ABSTRACT: We sought to investigate the effect of ward-to-cath lab blood pressure (BP) differences on long-term clinical outcomes in patients undergoing percutaneous coronary intervention (PCI) with drug-eluting stent (DES). There are limited data available on the association between PCI with DES and BP differences on long-term clinical outcomes. This study enrolled 994 patients who underwent PCI with DES from March 2003 to August 2007. Resting BP was measured in a ward environment before transfer to the cardiac catheterization lab (cath lab), and again when the patient was laid down on the cath lab table. Patients were divided into two groups according to the difference in ward-to-cath lab systolic BP. Large difference group (n = 383) was defined as the absolute systolic difference of >20 mmHg and small difference group (n = 424) as the absolute systolic difference of ≤20 mmHg. The primary endpoints were all-cause mortality, cardiac death, nonfatal myocardial infarction and stroke. A total of 807 patients (mean age 60 ± 10 years, 522 males) received follow-up for 5.1 ± 2.4 years. The rate of all-cause mortality was significantly higher in the large difference group compared to the small difference group (6.6 vs. 2.8 %; adjusted hazard ratio (HR) 2.43; 95 % confidence interval (CI) 1.22-4.83; p = 0.012). There were higher cardiac deaths seen in the large difference group compared to the small difference group (3.9 vs. 1.4 %; adjusted HR 2.84; 95 % CI 1.1-7.31; p = 0.031). Stroke (2.4 vs. 1.2 %, p = 0.125) and TVR (3.7 vs. 1.7 %, p = 0.051) had higher trends in the large difference group compared to the small difference group. The composite of primary endpoints (all-cause mortality, cardiac death, nonfatal MI and stroke) occurred more frequently in the large difference group compared to the small difference group (10.0 vs. 6.4 %; adjusted HR 1.71; 95 % CI 1.04-2.81; p = 0.033). A difference in ward-to-cath lab systolic BP of >20 mmHg may contribute to increased adverse outcomes in the form of all-cause mortality and cardiac deaths in patients undergoing PCI with DES.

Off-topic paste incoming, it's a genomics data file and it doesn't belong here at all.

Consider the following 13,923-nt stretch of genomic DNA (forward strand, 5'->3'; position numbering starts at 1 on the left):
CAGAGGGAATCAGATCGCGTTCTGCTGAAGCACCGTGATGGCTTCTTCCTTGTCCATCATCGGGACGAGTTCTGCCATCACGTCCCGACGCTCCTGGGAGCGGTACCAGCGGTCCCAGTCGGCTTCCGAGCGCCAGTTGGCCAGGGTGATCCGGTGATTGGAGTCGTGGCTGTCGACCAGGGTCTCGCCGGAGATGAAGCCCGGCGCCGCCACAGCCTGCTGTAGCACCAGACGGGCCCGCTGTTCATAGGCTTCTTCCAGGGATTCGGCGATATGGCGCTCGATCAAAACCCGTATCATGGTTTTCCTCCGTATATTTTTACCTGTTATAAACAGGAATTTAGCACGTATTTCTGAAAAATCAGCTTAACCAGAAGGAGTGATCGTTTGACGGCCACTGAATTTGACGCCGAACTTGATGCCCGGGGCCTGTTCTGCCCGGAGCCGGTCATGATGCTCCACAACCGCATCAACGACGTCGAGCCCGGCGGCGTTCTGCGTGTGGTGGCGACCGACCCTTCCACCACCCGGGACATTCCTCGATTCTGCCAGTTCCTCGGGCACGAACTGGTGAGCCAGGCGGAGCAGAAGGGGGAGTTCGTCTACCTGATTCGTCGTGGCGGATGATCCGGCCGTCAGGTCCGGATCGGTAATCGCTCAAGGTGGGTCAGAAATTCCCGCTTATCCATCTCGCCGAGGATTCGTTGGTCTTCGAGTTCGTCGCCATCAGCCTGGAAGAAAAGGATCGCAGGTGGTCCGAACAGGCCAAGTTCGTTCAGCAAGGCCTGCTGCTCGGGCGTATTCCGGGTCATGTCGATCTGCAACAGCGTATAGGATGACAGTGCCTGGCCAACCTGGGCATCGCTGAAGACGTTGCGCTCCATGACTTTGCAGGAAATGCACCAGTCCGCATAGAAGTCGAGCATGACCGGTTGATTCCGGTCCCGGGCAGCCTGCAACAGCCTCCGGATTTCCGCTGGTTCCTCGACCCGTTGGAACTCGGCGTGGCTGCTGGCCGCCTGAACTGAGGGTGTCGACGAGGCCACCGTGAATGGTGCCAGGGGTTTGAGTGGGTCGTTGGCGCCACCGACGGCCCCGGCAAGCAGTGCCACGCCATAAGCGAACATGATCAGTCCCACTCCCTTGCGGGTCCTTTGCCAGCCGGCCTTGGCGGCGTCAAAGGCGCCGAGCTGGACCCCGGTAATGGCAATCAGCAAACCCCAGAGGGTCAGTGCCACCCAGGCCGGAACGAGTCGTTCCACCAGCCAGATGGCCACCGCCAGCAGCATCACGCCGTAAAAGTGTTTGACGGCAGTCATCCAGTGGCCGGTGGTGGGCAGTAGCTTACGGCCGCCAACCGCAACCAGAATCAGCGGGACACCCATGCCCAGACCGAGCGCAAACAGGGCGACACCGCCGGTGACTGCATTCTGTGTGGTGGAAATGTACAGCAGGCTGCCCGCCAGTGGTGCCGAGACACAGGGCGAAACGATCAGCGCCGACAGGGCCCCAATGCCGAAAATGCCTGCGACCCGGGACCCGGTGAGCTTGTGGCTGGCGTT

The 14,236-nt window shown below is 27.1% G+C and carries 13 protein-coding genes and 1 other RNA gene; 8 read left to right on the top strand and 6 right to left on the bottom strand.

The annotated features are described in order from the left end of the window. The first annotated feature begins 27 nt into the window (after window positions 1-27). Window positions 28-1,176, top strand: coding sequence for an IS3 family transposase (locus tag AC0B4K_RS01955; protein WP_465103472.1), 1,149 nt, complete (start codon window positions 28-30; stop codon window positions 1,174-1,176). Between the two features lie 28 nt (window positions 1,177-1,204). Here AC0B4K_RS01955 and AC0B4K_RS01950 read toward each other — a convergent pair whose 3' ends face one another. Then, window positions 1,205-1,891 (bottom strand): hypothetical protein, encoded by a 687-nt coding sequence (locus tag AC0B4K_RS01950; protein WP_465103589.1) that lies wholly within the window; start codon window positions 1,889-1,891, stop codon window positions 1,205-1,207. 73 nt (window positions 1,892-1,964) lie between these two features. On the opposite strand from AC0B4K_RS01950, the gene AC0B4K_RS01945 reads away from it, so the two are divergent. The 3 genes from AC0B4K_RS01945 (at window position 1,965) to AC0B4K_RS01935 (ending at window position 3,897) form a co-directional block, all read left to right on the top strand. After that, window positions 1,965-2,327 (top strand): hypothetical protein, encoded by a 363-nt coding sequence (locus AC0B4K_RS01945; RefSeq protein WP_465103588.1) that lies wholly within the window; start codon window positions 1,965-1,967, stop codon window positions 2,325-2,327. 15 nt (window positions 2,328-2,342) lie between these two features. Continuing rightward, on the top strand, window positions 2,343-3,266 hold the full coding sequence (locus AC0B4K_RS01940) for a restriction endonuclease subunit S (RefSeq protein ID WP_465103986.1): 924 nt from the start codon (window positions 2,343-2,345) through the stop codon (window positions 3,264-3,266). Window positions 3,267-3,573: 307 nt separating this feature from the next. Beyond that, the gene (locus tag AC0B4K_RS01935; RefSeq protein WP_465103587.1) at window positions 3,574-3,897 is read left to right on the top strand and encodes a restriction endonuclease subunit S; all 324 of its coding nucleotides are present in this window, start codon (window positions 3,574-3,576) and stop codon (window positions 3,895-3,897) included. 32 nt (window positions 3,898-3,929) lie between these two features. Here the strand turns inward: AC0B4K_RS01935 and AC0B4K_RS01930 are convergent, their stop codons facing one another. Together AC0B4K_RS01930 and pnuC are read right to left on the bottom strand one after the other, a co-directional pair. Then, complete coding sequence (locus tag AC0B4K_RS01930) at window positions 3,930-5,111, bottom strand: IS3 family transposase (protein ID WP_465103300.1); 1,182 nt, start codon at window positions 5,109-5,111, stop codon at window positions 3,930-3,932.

Heart and vessels. 07/2014;